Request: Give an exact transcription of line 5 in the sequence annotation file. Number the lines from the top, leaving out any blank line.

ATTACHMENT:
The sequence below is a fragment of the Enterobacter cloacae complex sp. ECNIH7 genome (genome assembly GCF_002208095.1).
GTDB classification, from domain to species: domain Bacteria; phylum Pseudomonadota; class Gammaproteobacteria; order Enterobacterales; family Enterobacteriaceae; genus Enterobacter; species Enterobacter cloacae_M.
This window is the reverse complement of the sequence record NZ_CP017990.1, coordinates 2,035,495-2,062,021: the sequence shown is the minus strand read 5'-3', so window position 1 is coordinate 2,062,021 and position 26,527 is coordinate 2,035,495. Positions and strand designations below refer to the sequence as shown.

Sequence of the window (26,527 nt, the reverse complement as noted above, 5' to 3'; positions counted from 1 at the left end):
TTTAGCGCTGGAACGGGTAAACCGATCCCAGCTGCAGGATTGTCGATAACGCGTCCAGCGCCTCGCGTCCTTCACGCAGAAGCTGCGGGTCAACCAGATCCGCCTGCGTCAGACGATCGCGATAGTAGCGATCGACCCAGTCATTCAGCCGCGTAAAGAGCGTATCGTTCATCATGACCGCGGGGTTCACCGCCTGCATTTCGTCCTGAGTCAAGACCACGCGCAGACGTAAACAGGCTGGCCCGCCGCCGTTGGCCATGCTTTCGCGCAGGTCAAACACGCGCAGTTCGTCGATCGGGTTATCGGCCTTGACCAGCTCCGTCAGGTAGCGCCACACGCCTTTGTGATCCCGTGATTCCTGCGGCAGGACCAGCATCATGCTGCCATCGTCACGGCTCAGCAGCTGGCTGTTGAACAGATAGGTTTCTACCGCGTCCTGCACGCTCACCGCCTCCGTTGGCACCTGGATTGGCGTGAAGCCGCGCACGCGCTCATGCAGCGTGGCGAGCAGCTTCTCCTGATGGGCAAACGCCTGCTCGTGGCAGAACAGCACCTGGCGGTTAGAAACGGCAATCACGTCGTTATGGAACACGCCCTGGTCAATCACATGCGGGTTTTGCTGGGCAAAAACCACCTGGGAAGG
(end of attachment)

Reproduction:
TTTAGCGCTGGAACGGGTAAACCGATCCCAGCTGCAGGATTGTCGATAACGCGTCCAGCGCCTCGCGTCCTTCACGCAGAAGCTGCGGGTCAACCAGATCCGCCTGCGTCAGACGATCGCGATAGTAGCGATCGACCCAGTCATTCAGCCGCGTAAAGAGCGTATCGTTCATCATGACCGCGGGGTTCACCGCCTGCATTTCGTCCTGAGTCAAGACCACGCGCAGACGTAAACAGGCTGGCCCGCCGCCGTTGGCCATGCTTTCGCGCAGGTCAAACACGCGCAGTTCGTCGATCGGGTTATCGGCCTTGACCAGCTCCGTCAGGTAGCGCCACACGCCTTTGTGATCCCGTGATTCCTGCGGCAGGACCAGCATCATGCTGCCATCGTCACGGCTCAGCAGCTGGCTGTTGAACAGATAGGTTTCTACCGCGTCCTGCACGCTCACCGCCTCCGTTGGCACCTGGATTGGCGTGAAGCCGCGCACGCGCTCATGCAGCGTGGCGAGCAGCTTCTCCTGATGGGCAAACGCCTGCTCGTGGCAGAACAGCACCTGGCGGTTAGAAACGGCAATCACGTCGTTATGGAACACGCCCTGGTCAATCACATGCGGGTTTTGCTGGGCAAAAACCACCTGGGAAGG